I hate to break it to my kid, the one who hates it when I put stickers on my car, but I’m getting another one for my new stickermobile. Yes indeed, he got his learner’s permit last Saturday morning and I ordered the “Student Driver” sticker that afternoon – after his first session in the driver’s seat. He did pretty well, actually. I only had to grab the wheel once. Saved a mailbox. But that sticker (well, I think it’s a magnet, actually) better get here quick.
The Department of Motor Vehicles office in Aurora was a busy place that morning. Crowded. Filled-beyond capacity, standing-room only. It was the weekend before school started, and it seemed like every 15-year-old in the county who planned to begin driver’s education at their high schools this week was there. And they each had at least one parent with them. Every one of those parents was grinning, myself included. What proud fools we all are. After all, our car insurance rates are about to skyrocket.
“If you take a picture of me while I’m taking the test they’ll think we’re cheating,” Noah said, as we waited in line.
Shoot. Whatever. I hadn’t even pulled my phone out of my pocket yet. The kid’s a mind-reader.
We got to the front of the second line where he was asked to sign something. He put his wallet on the counter and picked up the pen. I reached around him and grabbed the wallet, so we wouldn’t leave it behind.
A moment later he realized it was missing.
“Someone stole my wallet,” he said, slightly panicked.
I handed it back to him. I hadn’t meant to teach him a lesson, but there it was. I love it when they happen by accident.
“There’s nothing in it but a free Frosty card,” he admitted, smiling.
“Not after today, there won’t be,” I said.
“Twenty,” was all the next clerk said, at the next counter.
That was it. Just “twenty.”
Noah handed her the money and she stamped his application.
“Mom,” she said, “you can have a seat in general [seating].”
Ah. My cue to cut the cord, I guess. (I wonder if she ever says anything else but “twenty” and, “Mom, you can have a seat in general,” all day. What must that be like? Does she say it in her sleep?) I did as I was told and then she handed him the test.
Five minutes later Noah was back in line. A different one this time, where his test was graded. He passed with flying colors. I resisted the urge to cheer “whoo hoo!” like I do at the kids’ soccer games, but I did grin. A lot. And then we called Geico. Fortunately, the rates don’t actually go up until next year, when he gets his license. Sweet! But we still needed to add him to the policy. Just in case.
When Grandma found out he was driving, she said, “Just remember, never drive faster than your guardian angel can fly.” For some reason, though, Noah keeps rambling on about some movie called “The Fast and the Furious.” Whatever it is, it can’t be good. But I’m not taking any chances. I’ve spent a good bit of time with him in the parking lot at the park, having him see how far he can go, how much he can do and how far he can turn the wheel – without ever putting his foot on the gas, so he can realize that there’s a ton of subtle and effective maneuvering he can do without ever leaning on the pedals.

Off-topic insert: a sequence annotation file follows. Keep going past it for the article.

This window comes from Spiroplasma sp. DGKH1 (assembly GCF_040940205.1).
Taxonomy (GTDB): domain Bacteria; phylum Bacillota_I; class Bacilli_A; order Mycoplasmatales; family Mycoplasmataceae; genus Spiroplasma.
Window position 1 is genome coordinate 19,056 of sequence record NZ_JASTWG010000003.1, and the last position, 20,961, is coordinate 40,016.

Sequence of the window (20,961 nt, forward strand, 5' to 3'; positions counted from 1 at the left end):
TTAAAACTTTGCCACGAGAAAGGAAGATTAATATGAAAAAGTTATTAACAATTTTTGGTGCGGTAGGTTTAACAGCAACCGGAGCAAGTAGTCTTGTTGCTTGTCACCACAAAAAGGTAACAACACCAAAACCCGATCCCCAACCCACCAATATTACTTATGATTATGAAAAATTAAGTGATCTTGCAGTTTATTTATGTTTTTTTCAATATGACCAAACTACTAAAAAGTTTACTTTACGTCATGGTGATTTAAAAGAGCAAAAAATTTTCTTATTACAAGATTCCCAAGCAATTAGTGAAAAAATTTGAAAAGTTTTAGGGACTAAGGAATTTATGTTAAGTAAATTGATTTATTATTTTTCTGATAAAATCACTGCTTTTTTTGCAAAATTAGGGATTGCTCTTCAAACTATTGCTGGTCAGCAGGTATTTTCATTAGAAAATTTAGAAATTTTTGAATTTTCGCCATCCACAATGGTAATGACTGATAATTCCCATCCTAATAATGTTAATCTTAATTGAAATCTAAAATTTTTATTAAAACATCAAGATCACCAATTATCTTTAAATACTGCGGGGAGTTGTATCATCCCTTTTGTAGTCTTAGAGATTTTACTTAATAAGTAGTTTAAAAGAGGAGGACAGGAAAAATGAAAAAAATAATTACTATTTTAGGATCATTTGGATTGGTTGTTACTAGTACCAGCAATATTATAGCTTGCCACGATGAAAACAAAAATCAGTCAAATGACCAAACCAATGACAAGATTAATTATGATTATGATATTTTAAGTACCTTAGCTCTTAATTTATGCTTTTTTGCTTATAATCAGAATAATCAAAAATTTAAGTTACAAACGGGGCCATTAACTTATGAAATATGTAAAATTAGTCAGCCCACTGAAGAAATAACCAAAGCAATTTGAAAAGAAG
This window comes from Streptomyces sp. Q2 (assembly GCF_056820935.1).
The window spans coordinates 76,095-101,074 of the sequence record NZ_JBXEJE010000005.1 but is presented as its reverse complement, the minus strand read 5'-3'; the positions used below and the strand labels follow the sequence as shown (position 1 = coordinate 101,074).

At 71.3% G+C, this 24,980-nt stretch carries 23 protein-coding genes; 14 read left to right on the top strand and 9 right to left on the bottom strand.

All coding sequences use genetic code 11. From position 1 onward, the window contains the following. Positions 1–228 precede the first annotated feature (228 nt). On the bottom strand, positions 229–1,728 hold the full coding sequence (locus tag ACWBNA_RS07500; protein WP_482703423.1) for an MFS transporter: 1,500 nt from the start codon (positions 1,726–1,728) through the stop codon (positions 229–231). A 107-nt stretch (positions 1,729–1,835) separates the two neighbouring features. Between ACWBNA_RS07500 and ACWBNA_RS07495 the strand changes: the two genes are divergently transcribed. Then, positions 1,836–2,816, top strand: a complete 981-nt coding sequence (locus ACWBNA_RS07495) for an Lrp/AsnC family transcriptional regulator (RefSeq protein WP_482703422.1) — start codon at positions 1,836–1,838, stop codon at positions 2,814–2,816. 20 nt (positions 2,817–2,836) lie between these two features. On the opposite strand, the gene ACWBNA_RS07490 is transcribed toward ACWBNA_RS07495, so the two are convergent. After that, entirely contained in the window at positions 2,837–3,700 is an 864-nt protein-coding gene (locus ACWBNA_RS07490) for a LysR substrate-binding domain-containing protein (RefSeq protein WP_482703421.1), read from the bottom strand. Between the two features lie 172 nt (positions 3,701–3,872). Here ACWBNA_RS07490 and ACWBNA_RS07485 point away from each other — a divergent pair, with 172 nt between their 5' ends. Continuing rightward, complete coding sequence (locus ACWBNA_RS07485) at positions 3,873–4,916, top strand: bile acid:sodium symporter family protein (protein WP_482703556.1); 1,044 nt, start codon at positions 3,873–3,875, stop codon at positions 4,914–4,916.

On our second pass through the lot, we passed near the pair of tall pine trees that he used to climb. I remember when that was the scariest thing he ever did. Those were the days.
“Realize that at any moment a kid on a scooter could appear,” I said soberly, as we practiced braking.
“Yeah, like me, chasing after a tennis ball,” he said, recalling that awful moment five years ago when one got away from him in our driveway and rolled into the street. He ran after it. Thank God he’d been wearing a helmet (he’d just gotten off his bike), because when the car hit him, he flew up and several feet away, into the oncoming lane, where he landed and hit his head. All he had to show for it were a few bruises, but the hair around my temples went gray overnight. I suppose it’ll all go gray, now that he’s driving, but I digress.
“This is gonna be hard,” Noah said, later, when he observed me driving through an intersection at Randall Road.
“Nah,” I said, and laughed, “but I bet you have a new appreciation for how hard it’s been for me when I’m driving and people are bickering or haranguing me, right?” He grinned.
He nodded. He got it. It was one of those moments we parents pine for, that, “You’ll know what I mean, someday,” moment. Wow. I wasn’t expecting that.
“So, what was it like watching your big brother drive away?” I asked Holly, after Noah and I returned from our joyride.
She shrugged, clearly nonplussed.
“But Daddy was a nervous wreck,” she said.
Uh huh, yeah. So, where is that sticker, anyway?
• Jennifer DuBose lives in Batavia with her husband, Todd, and their two children, Noah and Holly. Contact her at firstname.lastname@example.org.